When Pennsylvania Gov. Tom Corbett (R) unveiled his budget in April, students and parents protested the $1.2 billion in education cuts it contained by holding a mock bake sale at the state capitol, where they estimated they would have to sell 2.4 billion cookies to make up the cost of the cuts. Corbett eventually signed into law a budget, with $900 million in education cuts, reducing the amount of cookies the parents needed to sell but still forcing school to districts to find creative ways to fill their budget gaps.
In Carlisle, Pennsylvania, those cuts meant putting an end to traditional means of cutting grass at two local schools. Instead of lawnmowers, the schools are using sheep:
Rather than spend money on cutting grass, the Carlisle School District has brought in 7 Romney sheep to tend the fields. “They’ve done a good job so far,” says Superintendent John Friend.
The sheep come free of charge, since they belong to the principal of the middle school. Friend estimates that they will save the district about $15,000 this year in mowing costs.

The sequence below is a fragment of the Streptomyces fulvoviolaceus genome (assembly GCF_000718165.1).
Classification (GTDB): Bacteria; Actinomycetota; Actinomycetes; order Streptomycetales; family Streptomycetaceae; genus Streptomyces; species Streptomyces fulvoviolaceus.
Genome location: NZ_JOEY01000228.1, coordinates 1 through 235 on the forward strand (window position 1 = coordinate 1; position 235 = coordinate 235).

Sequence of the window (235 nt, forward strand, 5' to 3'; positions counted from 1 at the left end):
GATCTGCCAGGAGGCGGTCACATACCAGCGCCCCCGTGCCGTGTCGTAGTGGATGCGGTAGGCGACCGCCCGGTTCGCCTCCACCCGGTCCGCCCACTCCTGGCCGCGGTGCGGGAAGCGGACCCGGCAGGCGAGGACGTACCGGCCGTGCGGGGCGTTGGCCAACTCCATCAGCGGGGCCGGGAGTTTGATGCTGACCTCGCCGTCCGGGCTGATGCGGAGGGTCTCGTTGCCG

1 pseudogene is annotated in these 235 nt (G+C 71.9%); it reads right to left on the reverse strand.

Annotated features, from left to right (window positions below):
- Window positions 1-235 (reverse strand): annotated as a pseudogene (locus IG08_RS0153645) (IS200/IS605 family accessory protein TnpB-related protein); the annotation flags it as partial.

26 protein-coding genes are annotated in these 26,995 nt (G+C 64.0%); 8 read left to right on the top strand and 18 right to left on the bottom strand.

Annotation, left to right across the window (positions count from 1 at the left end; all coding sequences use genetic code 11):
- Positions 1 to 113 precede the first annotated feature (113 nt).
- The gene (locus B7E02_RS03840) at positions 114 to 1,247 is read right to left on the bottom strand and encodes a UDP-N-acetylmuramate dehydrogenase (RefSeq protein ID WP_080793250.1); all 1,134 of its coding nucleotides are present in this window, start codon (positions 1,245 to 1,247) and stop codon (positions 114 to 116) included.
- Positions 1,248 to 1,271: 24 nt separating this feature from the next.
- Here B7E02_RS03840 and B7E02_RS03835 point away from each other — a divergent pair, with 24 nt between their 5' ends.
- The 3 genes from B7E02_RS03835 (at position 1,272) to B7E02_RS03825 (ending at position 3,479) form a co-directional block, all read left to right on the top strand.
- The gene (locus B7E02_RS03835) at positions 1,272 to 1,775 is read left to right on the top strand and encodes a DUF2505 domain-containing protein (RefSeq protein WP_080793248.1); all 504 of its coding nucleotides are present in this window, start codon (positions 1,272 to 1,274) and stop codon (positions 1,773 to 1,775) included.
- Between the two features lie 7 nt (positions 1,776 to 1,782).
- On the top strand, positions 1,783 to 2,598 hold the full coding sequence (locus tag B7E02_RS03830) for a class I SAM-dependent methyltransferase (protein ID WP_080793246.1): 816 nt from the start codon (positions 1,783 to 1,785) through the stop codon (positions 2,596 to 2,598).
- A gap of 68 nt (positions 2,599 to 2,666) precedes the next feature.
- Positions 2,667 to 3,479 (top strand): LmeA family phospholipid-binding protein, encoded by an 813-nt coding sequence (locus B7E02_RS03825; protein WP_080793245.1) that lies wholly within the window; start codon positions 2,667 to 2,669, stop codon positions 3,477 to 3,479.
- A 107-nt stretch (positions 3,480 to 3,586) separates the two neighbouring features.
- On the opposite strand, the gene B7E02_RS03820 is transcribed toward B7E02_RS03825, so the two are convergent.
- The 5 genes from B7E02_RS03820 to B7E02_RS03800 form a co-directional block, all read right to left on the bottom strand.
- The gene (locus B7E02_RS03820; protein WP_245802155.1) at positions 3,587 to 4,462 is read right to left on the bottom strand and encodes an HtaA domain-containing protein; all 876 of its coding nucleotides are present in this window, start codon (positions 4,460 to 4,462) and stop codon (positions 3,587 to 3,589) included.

While the $15,000 saved will barely make a dent in Carlisle’s $2 million budget gap, Pennsylvania could render the draconian education cuts unnecessary if it ended special interest tax breaks benefiting corporations and natural gas companies. Pennsylvania is currently the only one of the top 15 gas producers that doesn’t tax companies that use fracking to extract natural gas, when doing so could earn the state $400 million annually. Unfortunately, Corbett, who received more than $835,000 from oil and natural gas companies during his campaign, refuses to go that route. Instead, he’s chosen to force school districts to layoff teachers, cut extracurricular programs, and replace basic landscaping services with animals.